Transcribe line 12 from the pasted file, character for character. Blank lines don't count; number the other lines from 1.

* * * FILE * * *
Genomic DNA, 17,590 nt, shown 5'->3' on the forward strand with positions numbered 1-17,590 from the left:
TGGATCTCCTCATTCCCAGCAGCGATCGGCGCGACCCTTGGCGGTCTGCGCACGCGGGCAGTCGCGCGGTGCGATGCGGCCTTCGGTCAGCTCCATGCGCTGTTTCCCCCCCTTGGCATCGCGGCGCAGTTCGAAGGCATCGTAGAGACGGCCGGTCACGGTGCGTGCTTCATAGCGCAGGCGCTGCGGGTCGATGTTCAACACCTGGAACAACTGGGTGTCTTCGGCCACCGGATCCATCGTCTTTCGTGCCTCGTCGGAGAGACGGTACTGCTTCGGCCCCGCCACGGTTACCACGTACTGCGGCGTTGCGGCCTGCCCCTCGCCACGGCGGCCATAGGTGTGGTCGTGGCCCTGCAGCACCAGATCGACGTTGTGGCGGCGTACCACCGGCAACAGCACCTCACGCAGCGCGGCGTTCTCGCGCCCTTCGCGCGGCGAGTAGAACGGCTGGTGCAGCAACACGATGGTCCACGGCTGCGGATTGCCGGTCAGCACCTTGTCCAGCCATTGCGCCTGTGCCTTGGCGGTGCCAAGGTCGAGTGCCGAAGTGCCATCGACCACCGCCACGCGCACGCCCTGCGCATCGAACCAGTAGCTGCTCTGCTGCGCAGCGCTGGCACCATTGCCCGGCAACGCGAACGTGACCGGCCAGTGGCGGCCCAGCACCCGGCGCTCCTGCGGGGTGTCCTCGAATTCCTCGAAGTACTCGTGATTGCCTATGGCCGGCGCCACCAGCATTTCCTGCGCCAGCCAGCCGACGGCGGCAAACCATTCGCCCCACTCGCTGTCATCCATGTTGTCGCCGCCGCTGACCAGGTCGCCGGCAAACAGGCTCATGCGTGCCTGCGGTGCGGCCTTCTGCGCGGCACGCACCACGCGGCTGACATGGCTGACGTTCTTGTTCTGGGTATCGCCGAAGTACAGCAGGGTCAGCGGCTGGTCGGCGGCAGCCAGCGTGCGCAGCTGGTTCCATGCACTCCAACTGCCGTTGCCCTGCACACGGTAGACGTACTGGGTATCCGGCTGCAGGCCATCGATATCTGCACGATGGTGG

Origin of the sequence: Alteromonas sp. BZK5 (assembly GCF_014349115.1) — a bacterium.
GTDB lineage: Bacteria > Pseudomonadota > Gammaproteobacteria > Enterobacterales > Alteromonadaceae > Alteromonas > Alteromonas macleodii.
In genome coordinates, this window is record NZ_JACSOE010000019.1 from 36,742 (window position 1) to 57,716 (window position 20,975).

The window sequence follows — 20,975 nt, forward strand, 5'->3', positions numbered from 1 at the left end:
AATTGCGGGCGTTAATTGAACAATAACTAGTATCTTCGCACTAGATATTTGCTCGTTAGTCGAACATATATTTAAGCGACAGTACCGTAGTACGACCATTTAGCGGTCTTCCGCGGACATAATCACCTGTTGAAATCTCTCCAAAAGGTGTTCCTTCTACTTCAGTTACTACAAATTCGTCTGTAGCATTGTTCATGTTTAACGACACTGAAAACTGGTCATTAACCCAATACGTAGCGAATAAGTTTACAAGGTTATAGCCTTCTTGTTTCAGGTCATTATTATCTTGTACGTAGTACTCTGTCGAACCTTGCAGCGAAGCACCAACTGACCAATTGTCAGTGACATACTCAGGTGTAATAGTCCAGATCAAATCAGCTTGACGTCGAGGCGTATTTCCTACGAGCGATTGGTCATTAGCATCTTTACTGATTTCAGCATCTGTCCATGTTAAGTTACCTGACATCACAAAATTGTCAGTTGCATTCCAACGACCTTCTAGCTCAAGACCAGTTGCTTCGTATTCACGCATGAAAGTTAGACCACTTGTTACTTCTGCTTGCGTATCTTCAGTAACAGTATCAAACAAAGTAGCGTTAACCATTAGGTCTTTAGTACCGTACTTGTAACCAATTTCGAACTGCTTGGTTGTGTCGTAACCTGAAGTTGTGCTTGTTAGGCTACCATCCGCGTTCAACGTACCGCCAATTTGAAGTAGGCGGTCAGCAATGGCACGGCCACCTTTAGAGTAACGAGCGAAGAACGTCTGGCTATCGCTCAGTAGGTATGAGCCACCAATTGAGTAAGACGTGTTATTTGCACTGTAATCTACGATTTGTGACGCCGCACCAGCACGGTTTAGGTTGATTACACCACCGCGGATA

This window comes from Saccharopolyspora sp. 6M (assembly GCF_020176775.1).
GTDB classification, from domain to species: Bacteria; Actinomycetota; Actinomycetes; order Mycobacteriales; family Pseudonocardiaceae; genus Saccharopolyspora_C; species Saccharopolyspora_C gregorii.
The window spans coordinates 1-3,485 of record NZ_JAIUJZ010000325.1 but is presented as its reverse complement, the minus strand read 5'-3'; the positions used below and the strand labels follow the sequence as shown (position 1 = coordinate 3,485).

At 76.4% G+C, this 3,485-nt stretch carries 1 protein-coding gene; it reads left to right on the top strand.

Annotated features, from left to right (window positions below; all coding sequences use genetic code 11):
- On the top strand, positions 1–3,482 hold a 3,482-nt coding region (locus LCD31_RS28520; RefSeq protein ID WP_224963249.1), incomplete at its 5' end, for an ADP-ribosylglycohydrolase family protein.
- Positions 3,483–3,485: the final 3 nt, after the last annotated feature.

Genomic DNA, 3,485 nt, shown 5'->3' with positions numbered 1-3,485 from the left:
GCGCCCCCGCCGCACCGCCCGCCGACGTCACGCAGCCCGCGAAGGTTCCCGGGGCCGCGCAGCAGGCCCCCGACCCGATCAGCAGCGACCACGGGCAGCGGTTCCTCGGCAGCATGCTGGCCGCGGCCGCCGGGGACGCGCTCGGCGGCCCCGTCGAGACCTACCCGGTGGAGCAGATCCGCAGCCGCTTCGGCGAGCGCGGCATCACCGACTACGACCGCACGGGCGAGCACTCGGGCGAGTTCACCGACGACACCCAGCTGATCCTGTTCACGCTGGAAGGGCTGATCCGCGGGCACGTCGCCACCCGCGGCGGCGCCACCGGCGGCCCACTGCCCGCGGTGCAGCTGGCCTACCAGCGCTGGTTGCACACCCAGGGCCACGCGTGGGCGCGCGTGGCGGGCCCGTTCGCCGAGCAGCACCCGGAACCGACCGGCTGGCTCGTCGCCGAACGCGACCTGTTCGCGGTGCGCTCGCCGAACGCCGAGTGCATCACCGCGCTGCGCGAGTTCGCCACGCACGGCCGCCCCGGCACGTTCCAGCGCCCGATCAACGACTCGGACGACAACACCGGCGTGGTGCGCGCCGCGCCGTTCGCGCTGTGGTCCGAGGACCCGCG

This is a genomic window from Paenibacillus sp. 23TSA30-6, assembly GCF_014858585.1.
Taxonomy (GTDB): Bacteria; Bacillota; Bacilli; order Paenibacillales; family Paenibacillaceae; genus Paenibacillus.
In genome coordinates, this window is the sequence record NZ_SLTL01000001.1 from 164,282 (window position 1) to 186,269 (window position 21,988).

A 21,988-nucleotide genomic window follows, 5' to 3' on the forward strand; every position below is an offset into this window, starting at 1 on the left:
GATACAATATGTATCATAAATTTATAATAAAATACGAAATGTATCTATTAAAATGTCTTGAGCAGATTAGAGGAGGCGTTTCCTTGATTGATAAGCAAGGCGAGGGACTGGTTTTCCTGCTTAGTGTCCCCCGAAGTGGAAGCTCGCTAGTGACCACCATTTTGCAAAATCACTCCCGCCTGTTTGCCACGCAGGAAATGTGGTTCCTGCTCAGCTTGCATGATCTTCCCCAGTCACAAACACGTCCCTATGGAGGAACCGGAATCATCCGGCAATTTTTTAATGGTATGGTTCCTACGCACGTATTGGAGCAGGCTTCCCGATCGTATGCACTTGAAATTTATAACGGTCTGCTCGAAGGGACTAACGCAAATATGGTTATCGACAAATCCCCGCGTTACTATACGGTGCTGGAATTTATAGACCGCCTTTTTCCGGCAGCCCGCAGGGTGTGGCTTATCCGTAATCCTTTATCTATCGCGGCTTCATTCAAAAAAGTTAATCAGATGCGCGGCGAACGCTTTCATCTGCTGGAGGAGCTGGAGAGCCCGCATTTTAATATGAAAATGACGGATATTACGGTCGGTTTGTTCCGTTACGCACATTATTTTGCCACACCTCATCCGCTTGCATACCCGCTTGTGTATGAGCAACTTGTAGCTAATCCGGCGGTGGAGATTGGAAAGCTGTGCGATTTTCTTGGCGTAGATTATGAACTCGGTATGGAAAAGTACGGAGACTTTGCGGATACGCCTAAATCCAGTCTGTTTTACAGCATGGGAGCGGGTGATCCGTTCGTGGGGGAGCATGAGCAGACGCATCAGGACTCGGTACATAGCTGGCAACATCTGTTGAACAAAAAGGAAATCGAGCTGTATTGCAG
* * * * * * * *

Annotated features, from left to right (window positions below; all coding sequences use genetic code 11):